Scripture: And Mary said, “My soul magnifies the Lord, and my spirit rejoices in God my Savior, for he has looked on the humble estate of his servant. For behold, from now on all generations will call me blessed; for he who is mighty has done great things for me, and holy is his name. And his mercy is for those who fear him from generation to generation. He has shown strength with his arm; he has scattered the proud in the thoughts of their hearts; he has brought down the mighty from their thrones and exalted those of humble estate; he has filled the hungry with good things, and the rich he has sent away empty. He has helped his servant Israel, in remembrance of his mercy, as he spoke to our fathers, to Abraham and to his offspring forever.”
And Mary remained with her about three months and returned to her home. Luke 1:46-56 ESV
[Click here to read the entire chapter.]
Observation: Recapping Yesterday’s Daily Focus, Mary hastily leaves her home to visit Elizabeth in Judea. Upon entering her house, Mary greets Elizabeth, at which point Elizabeth’s son leaps inside her womb. Overwhelmed by the Holy Spirit, Elizabeth cries joyfully, “Blessed are you among women, and blessed is the fruit of your womb!” Elizabeth then inquires why God is blessing her with a visitation from the mother of her Lord and adds that her baby leaped for joy when Mary arrived. And filled with the Holy Spirit, Elizabeth announces that Mary is blessed because she believes all that the Lord has spoken to her (via Gabriels’s announcement).
Today’s reading presents Mary’s poetic response, known by the historical canon of Scripture as the Magnificat. Steeped in Old Testament theology from verses of Genesis, the Psalms, Isaiah, and Hannah’s prayer (1 Samuel 2:1-10), it reveals the God who vindicates the abused and neglected and invokes justice on their perpetrators. It flows as four elements of praise:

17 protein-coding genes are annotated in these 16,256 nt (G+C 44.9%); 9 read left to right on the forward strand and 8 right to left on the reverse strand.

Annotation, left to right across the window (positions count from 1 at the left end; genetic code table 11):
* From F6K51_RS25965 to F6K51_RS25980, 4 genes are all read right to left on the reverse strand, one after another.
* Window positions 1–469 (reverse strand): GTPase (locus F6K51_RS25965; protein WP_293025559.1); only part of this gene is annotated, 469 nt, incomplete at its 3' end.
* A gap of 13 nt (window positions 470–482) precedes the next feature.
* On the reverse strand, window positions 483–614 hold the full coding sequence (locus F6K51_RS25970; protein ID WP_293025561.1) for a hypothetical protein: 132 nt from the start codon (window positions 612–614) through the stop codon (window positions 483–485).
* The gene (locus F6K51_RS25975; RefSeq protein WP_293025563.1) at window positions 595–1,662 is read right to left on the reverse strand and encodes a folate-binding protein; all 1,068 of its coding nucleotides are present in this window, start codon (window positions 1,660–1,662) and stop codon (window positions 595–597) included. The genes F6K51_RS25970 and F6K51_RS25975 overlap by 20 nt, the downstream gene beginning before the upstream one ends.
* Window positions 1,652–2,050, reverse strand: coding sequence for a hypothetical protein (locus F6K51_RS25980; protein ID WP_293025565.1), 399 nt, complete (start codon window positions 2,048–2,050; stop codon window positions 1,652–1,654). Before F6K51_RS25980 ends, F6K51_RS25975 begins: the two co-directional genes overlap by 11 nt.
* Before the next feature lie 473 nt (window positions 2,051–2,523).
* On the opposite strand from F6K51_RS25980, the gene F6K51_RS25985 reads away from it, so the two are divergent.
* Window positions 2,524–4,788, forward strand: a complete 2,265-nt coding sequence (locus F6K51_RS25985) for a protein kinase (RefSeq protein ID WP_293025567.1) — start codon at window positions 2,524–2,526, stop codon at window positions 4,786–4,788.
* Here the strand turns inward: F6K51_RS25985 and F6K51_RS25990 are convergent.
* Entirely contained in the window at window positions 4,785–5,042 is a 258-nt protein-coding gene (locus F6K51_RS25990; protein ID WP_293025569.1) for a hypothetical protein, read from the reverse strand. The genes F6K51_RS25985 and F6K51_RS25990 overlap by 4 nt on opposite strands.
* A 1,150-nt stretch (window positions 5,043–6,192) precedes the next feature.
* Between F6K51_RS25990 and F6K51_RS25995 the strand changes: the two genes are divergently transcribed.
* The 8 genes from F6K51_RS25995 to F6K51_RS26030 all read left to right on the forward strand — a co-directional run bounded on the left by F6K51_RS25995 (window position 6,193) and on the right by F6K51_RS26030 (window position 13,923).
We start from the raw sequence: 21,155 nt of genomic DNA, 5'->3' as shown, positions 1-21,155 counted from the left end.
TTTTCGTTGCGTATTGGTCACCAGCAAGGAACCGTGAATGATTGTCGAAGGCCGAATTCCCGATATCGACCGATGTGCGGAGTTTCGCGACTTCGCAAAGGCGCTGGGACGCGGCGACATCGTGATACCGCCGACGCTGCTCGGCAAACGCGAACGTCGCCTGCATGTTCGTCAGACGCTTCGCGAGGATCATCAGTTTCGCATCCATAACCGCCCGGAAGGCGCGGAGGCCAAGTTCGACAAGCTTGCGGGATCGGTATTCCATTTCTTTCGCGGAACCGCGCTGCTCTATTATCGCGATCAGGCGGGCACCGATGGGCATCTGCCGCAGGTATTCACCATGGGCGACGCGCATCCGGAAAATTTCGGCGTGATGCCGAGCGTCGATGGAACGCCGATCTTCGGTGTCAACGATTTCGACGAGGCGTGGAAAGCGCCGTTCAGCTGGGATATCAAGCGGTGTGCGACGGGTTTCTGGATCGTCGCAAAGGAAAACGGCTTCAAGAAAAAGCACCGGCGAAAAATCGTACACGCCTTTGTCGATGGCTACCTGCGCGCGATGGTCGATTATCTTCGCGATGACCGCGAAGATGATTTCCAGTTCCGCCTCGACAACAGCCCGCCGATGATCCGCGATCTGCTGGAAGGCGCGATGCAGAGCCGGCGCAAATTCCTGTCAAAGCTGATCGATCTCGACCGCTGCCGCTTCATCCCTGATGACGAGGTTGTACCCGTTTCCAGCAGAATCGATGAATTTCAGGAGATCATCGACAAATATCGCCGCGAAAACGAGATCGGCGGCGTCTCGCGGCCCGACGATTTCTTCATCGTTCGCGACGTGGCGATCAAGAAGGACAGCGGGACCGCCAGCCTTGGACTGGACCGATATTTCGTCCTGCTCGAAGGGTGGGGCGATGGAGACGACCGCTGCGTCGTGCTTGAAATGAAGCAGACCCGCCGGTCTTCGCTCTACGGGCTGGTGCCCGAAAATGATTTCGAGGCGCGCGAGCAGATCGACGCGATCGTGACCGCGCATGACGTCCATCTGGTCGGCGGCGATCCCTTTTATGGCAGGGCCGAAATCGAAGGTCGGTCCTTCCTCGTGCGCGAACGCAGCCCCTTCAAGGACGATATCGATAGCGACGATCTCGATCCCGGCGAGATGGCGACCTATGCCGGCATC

- Mary’s thanksgiving and wonderment over her elevation from her lowly station in life (vv.47-48).
- Acknowledgment of God’s attributes: his might, holiness, and mercy (vv.49-50).
- His acts of justice: scattered the proud, dethroned the powerful, and dispensed the rich empty-handed (vv.51-52a, 53b).
- His acts of mercy: exalted the humble, satisfied the hungry, and aided his servant Israel (vv.52b, 53a, 54).
And Mary climactically concludes with a profession of faith that God has spoken to Israel’s patriarchs and will continue to speak into the lives of his people forever (v.56).
Takeaway: The Magnificat derives its name from the first word of this song of praise in its Latin Bible, megalynei, which means “enlarge: “Enlarge the Lord, my soul.” In other words, “Make much of God.” And clearly, Mary makes much of her Lord. She passionately expresses that he owes her nothing. Still, he provides her with everything she needs. And perhaps the greatest need is “mercy” (v.50). Its Hebrew origin (hesed) conveys the idea of God’s loyal love that is steadfast. Still, he reserves his mercy and unfailing love for those who fear him (v.50), who humble themselves before him in reverence to his holiness and might (v.49). Thus, Mary’s song of praise follows a progression:
- Exalt God.
- Confess her humble state.
- Declare his glorious attributes and works.
- Proclaim his eternal promise to his people.
Our takeaway? Magnify the Lord. Make much of him and less of ourselves. Indeed, Mary did so even before she gave birth to her Christ-child. And this practice would keep her in good stead when facing the many challenges of raising her son and releasing him to his mission, whether losing him in the hustle and bustle of the Passover Feast (Luke 2:41-51), fretting over his exhausting, conflict-inducing ministry (Luke 8:19-21), or agonizing over his suffering as he hung from his cross (John 19:25-27). And because she rehearsed her songs of praise, Luke later tells us that she joined in one accord with the Eleven after Jesus’ ascension when they devoted themselves to prayer and Scripture (Acts 1:12-14)—magnifying their Lord. And when we make this our habit, we transform our litany of complaints and bad attitudes into songs of praise, gratitude, and hopefulness.
Prayer: Father God, we thank you for your Son, who always sought to magnify you, and for his mother, who modeled praising you, even when he was in her womb. Yet, we confess that while praise should flow from our hearts as expressions of gratitude for all you have done for us, we struggle to make it a habit. So would you please deepen our understanding of your might, holiness, and mercy/love so we might magnify your name and bring your glory daily? Amen.
Rev. Gordon Green, M.Div., M.A. Counseling